|Secretary of State Madeleine K. Albright
Statement at the Contact Group Ministerial on Kosovo
London, United Kingdom, March 9, 1998
As released by the Office of the Spokesman
U.S. Department of State
Let me begin by thanking Foreign Secretary Cook for hosting this session of the Contact Group on Kosovo. I am very pleased to join you with my colleagues from Germany, France, Italy and Russia.
The situation in Kosovo is dire today. There is no dialogue. President Milosevic has run away from his promises to us and to the Albanian population. Instead, Serbian security forces have launched a campaign of indiscriminate violence that has claimed the lives of many innocent people.
Once again, President Milosevic is playing with fire. Once again, he has tried to solve his problems not with the force of argument, but with the argument of brute force.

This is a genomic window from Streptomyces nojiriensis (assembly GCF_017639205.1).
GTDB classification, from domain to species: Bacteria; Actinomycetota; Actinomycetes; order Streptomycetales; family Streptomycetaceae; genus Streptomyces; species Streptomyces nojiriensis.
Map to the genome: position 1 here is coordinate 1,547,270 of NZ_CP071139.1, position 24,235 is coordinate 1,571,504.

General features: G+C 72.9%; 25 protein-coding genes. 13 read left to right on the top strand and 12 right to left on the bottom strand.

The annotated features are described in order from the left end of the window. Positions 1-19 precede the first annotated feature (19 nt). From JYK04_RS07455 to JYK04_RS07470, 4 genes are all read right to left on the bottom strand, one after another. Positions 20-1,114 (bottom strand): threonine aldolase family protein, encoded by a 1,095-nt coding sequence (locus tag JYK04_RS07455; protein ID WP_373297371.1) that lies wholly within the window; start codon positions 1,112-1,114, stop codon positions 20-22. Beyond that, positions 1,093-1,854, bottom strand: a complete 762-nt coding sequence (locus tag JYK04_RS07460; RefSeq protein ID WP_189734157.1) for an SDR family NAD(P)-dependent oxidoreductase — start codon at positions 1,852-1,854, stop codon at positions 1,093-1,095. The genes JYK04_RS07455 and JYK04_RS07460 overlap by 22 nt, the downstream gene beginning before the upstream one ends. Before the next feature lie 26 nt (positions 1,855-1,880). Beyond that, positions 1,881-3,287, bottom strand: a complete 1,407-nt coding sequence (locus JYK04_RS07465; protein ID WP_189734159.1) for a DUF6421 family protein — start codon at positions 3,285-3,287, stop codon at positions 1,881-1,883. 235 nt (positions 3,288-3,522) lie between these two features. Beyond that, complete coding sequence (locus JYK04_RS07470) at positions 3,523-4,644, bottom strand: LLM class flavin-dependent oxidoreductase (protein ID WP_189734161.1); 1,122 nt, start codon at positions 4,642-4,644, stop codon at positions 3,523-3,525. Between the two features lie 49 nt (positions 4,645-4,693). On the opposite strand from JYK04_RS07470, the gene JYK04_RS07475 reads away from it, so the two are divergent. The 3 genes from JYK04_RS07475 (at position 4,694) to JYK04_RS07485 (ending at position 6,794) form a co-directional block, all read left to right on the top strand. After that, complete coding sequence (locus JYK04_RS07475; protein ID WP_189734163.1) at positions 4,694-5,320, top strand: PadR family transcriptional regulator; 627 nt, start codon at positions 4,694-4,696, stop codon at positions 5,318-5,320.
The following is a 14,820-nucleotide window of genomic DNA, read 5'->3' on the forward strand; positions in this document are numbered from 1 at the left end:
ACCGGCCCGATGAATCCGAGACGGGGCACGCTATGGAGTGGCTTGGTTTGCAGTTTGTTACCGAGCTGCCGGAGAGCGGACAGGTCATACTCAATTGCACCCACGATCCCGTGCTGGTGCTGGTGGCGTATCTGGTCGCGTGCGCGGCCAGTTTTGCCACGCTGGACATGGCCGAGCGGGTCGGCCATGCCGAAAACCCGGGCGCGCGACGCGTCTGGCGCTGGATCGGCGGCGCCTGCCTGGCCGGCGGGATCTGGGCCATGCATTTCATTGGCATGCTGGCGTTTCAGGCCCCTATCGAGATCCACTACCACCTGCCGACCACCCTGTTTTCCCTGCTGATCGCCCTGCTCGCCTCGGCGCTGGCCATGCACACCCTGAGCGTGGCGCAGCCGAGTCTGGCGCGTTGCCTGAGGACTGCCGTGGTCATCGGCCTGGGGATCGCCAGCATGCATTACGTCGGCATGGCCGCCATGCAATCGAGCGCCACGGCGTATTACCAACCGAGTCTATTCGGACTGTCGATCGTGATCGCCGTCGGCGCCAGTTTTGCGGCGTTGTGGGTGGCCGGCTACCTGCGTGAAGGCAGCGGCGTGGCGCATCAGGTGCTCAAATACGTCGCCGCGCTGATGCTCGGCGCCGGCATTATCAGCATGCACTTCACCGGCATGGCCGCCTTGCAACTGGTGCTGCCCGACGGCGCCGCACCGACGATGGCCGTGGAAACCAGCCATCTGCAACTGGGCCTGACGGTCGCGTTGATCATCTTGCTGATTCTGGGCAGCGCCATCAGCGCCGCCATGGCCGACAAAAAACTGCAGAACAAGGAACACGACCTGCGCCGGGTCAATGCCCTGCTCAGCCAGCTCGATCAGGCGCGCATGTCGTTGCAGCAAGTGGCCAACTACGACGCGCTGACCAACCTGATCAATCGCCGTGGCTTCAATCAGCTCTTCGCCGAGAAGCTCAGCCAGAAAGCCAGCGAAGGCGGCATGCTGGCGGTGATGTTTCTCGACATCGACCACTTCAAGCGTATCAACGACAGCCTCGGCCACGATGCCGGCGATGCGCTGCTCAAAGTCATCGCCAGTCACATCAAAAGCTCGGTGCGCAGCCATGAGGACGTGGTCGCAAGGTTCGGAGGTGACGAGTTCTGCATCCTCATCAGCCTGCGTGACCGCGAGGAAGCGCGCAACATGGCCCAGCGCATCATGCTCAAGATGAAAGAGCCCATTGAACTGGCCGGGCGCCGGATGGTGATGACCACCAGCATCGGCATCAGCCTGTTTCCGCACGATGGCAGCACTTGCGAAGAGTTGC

When the war in the former Yugoslavia began in 1991, the international community did not react with sufficient vigor and force. Each small act of aggression that we did not oppose led to larger acts of aggression that we could not oppose without great risk to ourselves. Only when those responsible paid for their actions with isolation and hardship did the war end.
It took us seven years to bring Bosnia to this moment of hope. It must not take us that long to resolve the crisis that is growing in Kosovo; and it does not have to if we apply the lessons of 1991. This time, we must act with unity and resolve. This time, we must respond before it is too late.
We must first acknowledge that this crisis is not an internal affair of the FRY. The violence is an affront to universal standards of human rights we are pledged to uphold. It represents precisely the sort of conduct that sparked the war in the former Yugoslavia. It is divide and rule all over again, with thugs in uniform targeting not just individuals, but whole families, clans and communities in order to sow widespread fear.
It is President Milosevic who is responsible for internationalizing this crisis -- not we. The time to stop it is now, before it spreads. Otherwise, we will have to accept responsibility for the consequences to the region, to Europe, and to the values we share.